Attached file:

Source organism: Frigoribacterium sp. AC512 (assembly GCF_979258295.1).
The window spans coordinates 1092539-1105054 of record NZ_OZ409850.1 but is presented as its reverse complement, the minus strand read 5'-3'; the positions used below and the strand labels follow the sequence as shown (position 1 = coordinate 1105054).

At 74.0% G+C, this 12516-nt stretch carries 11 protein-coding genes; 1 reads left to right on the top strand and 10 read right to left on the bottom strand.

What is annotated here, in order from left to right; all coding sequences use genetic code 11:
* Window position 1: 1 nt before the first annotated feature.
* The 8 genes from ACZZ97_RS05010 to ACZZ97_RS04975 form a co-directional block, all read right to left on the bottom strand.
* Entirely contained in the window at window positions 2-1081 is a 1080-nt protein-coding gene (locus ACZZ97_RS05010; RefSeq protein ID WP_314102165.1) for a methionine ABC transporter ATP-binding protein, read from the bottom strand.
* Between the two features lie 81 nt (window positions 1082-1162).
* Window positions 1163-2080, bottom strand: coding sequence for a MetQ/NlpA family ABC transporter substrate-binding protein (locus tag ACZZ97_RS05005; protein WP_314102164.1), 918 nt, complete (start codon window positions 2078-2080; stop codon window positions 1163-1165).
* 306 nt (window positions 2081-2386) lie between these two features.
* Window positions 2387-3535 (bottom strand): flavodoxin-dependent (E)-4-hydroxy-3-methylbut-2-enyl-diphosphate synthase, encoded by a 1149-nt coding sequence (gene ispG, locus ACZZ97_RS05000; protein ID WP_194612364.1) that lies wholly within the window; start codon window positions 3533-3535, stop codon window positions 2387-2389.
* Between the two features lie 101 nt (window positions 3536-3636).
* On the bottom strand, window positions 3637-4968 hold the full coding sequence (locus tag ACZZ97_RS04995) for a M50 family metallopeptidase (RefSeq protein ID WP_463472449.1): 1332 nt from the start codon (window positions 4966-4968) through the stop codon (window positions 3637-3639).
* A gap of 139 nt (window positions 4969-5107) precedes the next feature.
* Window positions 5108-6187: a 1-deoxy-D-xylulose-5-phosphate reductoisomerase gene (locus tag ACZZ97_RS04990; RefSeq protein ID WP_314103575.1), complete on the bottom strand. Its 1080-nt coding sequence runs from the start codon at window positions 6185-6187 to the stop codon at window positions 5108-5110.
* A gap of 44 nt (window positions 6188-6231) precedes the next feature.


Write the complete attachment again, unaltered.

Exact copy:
Source organism: Frigoribacterium sp. AC512 (assembly GCF_979258295.1).
The window spans coordinates 1092539-1105054 of record NZ_OZ409850.1 but is presented as its reverse complement, the minus strand read 5'-3'; the positions used below and the strand labels follow the sequence as shown (position 1 = coordinate 1105054).

At 74.0% G+C, this 12516-nt stretch carries 11 protein-coding genes; 1 reads left to right on the top strand and 10 read right to left on the bottom strand.

What is annotated here, in order from left to right; all coding sequences use genetic code 11:
* Window position 1: 1 nt before the first annotated feature.
* The 8 genes from ACZZ97_RS05010 to ACZZ97_RS04975 form a co-directional block, all read right to left on the bottom strand.
* Entirely contained in the window at window positions 2-1081 is a 1080-nt protein-coding gene (locus ACZZ97_RS05010; RefSeq protein ID WP_314102165.1) for a methionine ABC transporter ATP-binding protein, read from the bottom strand.
* Between the two features lie 81 nt (window positions 1082-1162).
* Window positions 1163-2080, bottom strand: coding sequence for a MetQ/NlpA family ABC transporter substrate-binding protein (locus tag ACZZ97_RS05005; protein WP_314102164.1), 918 nt, complete (start codon window positions 2078-2080; stop codon window positions 1163-1165).
* 306 nt (window positions 2081-2386) lie between these two features.
* Window positions 2387-3535 (bottom strand): flavodoxin-dependent (E)-4-hydroxy-3-methylbut-2-enyl-diphosphate synthase, encoded by a 1149-nt coding sequence (gene ispG, locus ACZZ97_RS05000; protein ID WP_194612364.1) that lies wholly within the window; start codon window positions 3533-3535, stop codon window positions 2387-2389.
* Between the two features lie 101 nt (window positions 3536-3636).
* On the bottom strand, window positions 3637-4968 hold the full coding sequence (locus tag ACZZ97_RS04995) for a M50 family metallopeptidase (RefSeq protein ID WP_463472449.1): 1332 nt from the start codon (window positions 4966-4968) through the stop codon (window positions 3637-3639).
* A gap of 139 nt (window positions 4969-5107) precedes the next feature.
* Window positions 5108-6187: a 1-deoxy-D-xylulose-5-phosphate reductoisomerase gene (locus tag ACZZ97_RS04990; RefSeq protein ID WP_314103575.1), complete on the bottom strand. Its 1080-nt coding sequence runs from the start codon at window positions 6185-6187 to the stop codon at window positions 5108-5110.
* A gap of 44 nt (window positions 6188-6231) precedes the next feature.